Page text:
For more systemic change, the report authors say “it is time for all American business leaders and investors to get in the game and rise to the challenge of addressing climate change.” This includes investors incorporating risk assessment into capital expenditures and balance sheets, and the public sector instituting policies to mitigate and adapt to climate change.

Ultimately, this is a problem of today, not some far off generation. Every decision we make today will either increase the likelihood of negative climate impacts or will help us manage the risk so we can thrive in Nebraska.

How does your organization plan to mitigate and adapt to climate change impacts?

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On Thursday, June 19, Omaha Public Power District’s Board of Directors approved their 20-year generation plan and took a serious and bold step forward with its energy generation portfolio.

There are three things that stick out as noteworthy:

  1. Three coal-fired units in North Omaha will retire by 2016, and the remaining two will transition to natural gas by 2023
  2. OPPD will maintain at least 33% of their portfolio in renewables once they hit that mark in 2018 (context: MidAmerican Energy is at 39%)
  3. OPPD plans to reduce demand of 300 MW through energy efficiency and demand-side management programs

The net result, according to figures from the Sierra Club:

  • 49% reduction in CO2 emissions
  • 85% reduction in mercury emissions
  • 74% reduction in NOx emissions
  • 68% reduction in SOx emissions

With such a bold, audacious, and dare I say pro-environment (gasp!) plan, one would expect that rate payers would have to pony up some cash to make it happen, right? Wrong! (said in Dana Carvey’s unbelievable John McGlaughlin impression.) Rate payers should expect an overall rate impact of 0–2%. Yup, you read that right; basically no net financial impact to rate payers.

So what does this mean for the average Joe? Less pollution, for starters. Levels of pollution, especially SOx, in and around North Omaha are above average. Cleaner air = healthier air = healthier people = happier people.

The reduction in CO2 is nothing to sneeze at either; by reducing these emissions so significantly, OPPD has really helped those organizations that set climate reduction goals.

Finally, the demand-side programs could reduce energy costs, especially for larger customers, if and only if they participate in them. I repeat, companies will need to take advantage of them. Lighting retrofit, anyone?

A round of applause is due to OPPD, its board of directors and management team. Their stakeholder engagement process resulted in a pretty exceptional outcome, which is not always the case with these types of efforts. And kudos to those individuals and organizations that advocated for clean and healthy energy policies; it’s a pretty exceptional feeling when all that hard work culminates in such a great outcome.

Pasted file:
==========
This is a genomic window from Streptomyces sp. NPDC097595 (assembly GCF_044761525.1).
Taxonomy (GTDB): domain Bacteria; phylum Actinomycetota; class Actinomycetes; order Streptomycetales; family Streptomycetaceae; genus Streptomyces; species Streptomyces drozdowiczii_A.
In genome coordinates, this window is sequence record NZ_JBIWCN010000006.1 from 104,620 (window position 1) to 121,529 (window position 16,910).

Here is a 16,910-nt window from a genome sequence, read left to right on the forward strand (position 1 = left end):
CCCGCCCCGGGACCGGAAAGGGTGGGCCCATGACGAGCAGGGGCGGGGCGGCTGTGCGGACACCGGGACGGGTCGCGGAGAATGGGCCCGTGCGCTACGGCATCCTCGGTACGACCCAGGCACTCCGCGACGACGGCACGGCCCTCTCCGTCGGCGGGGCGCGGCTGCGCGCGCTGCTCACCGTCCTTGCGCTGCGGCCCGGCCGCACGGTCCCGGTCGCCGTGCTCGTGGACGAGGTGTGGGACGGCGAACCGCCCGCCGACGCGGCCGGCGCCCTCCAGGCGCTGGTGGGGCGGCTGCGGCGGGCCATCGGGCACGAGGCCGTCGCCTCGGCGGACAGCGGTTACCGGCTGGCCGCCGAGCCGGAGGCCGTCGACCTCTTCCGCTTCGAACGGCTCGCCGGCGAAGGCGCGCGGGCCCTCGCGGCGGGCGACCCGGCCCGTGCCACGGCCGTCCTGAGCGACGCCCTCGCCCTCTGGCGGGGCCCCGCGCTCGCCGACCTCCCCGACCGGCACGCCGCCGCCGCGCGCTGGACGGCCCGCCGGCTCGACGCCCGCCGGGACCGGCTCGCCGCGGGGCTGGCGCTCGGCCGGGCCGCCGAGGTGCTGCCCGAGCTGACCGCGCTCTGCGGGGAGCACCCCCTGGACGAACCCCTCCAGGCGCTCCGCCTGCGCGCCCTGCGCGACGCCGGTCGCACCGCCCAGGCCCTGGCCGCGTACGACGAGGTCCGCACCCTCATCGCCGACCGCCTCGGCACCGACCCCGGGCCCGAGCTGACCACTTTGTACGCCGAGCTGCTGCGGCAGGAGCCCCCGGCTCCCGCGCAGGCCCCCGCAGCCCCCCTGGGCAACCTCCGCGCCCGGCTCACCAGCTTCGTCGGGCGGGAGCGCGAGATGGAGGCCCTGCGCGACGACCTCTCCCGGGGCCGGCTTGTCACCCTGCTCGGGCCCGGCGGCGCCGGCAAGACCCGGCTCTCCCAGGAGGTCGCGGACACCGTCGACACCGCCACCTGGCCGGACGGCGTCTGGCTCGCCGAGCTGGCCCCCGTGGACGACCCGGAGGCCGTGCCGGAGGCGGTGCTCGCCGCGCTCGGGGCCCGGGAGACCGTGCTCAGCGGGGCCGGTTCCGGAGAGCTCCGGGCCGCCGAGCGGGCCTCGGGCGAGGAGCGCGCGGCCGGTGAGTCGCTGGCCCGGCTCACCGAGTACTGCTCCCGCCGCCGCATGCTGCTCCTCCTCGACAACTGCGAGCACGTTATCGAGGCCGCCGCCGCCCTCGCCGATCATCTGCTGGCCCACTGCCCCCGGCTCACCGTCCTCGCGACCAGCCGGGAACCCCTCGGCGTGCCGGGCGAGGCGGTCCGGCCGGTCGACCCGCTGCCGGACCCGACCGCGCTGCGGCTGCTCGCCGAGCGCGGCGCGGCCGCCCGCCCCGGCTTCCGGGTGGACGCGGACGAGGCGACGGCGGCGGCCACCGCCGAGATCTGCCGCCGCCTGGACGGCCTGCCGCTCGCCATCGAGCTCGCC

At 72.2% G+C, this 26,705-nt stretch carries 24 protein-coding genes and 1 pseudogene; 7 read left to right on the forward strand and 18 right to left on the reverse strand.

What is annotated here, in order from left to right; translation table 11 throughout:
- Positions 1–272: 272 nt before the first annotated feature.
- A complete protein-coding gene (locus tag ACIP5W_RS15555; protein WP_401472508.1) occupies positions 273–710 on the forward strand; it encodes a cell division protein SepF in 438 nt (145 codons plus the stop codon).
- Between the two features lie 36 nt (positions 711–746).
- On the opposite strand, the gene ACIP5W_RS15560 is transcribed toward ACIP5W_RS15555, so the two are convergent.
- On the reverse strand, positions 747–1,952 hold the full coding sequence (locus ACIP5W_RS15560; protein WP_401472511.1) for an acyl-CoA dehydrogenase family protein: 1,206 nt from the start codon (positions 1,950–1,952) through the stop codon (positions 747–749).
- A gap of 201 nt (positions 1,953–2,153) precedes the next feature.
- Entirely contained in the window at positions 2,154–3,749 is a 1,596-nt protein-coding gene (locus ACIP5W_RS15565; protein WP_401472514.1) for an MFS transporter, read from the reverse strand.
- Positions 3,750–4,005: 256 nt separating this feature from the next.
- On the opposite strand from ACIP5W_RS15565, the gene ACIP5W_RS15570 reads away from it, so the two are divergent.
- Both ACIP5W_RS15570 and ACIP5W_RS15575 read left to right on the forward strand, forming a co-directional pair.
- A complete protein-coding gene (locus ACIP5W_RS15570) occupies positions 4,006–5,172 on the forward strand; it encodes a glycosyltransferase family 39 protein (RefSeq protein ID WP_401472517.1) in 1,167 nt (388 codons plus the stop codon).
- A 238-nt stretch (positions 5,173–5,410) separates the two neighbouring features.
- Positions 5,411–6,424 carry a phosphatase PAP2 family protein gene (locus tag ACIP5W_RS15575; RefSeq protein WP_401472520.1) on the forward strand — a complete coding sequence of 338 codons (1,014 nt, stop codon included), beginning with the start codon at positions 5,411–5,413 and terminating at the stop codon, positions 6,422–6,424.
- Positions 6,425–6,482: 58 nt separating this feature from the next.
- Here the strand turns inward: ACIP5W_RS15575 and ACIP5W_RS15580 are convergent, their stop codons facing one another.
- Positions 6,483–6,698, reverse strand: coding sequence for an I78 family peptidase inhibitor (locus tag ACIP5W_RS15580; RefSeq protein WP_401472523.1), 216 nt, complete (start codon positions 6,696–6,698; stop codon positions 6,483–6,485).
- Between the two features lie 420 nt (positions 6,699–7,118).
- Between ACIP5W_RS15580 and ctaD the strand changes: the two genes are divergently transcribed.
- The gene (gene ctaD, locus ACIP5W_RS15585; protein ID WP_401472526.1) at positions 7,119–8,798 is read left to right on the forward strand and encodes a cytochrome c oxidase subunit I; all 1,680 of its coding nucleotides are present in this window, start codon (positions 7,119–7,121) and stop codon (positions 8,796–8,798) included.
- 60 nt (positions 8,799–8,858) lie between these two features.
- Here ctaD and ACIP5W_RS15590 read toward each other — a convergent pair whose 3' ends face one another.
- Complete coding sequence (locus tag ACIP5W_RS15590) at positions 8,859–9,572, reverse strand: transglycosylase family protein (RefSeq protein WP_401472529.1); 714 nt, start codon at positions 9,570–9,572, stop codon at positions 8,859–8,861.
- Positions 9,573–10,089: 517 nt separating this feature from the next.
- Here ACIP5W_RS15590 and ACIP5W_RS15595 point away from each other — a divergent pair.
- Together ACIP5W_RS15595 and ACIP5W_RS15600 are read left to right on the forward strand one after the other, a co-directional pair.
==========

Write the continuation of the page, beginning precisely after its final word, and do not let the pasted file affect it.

Now let’s get to work with implementation!

Onward and upward.

 

 

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As an advocate for increasing the use of renewable energy as one action to slow climate change, I am disappointed by the news that the South Shore Heights Homeowners Association has forced one of the neighborhood residents to remove solar panels from the roof of his house.

Over the weekend the Omaha World Herald published a story summarizing the struggle and conclusion of one South Shore Heights (SSH) resident’s attempt to have solar panels on his home. Resident Tim Adams installed the panels on his roof in 2010 and has been battling the SSH Homeowners Association (HOA) ever since. The two sides recently settled a lawsuit (prompting the OWH story) and Adams agreed to remove the panels by July 1. I want to summarize the arguments on both sides and then add my own two cents.

Tim Adams’ Argument

Mr. Adams created a website to tell his side of the story and to “educate Omaha homeowners about solar power and the lawsuit” with SSH. His primary argument is that solar panels are not prohibited by any language in the SSH covenants. Moreover, Mr. Adams argues the HOA board has for years failed to follow protocols in the covenants for approval of external improvements and has been inconsistent in approving certain improvements.

A view of the rear of Mr. Adams house in South Shore Heights.

The HOA’s Argument

In challenging Mr. Adams’ solar panels, the HOA board relied upon covenant language requiring external improvements to conform to the “look, feel and style” of the neighborhood. The board argued that allowing solar panels on Mr. Adams’ house would reduce property values and make it more difficult to sell the home, in addition to being ugly.

My Perspective

Even though the HOA was on the winning side, I think the HOA was on the wrong side.  The evidence that global warming is already happening is growing, and even though Nebraska won’t disappear due to sea level rise—unlike many island nations—Nebraskans should start preparing for more frequent and severe drought, more wildfires, and changes to wildlife and insect inhabitants as climate change impacts the midwest. (What do you think these impacts will do to our agricultural economy?) Our past burning of fossil fuels and the associated emissions are starting to catch up with us. The future costs of the impact of climate change are going to make the supposed aesthetic concerns of the SSH HOA insignificant. The SSH HOA seems out of touch with the causes and effects of climate change.*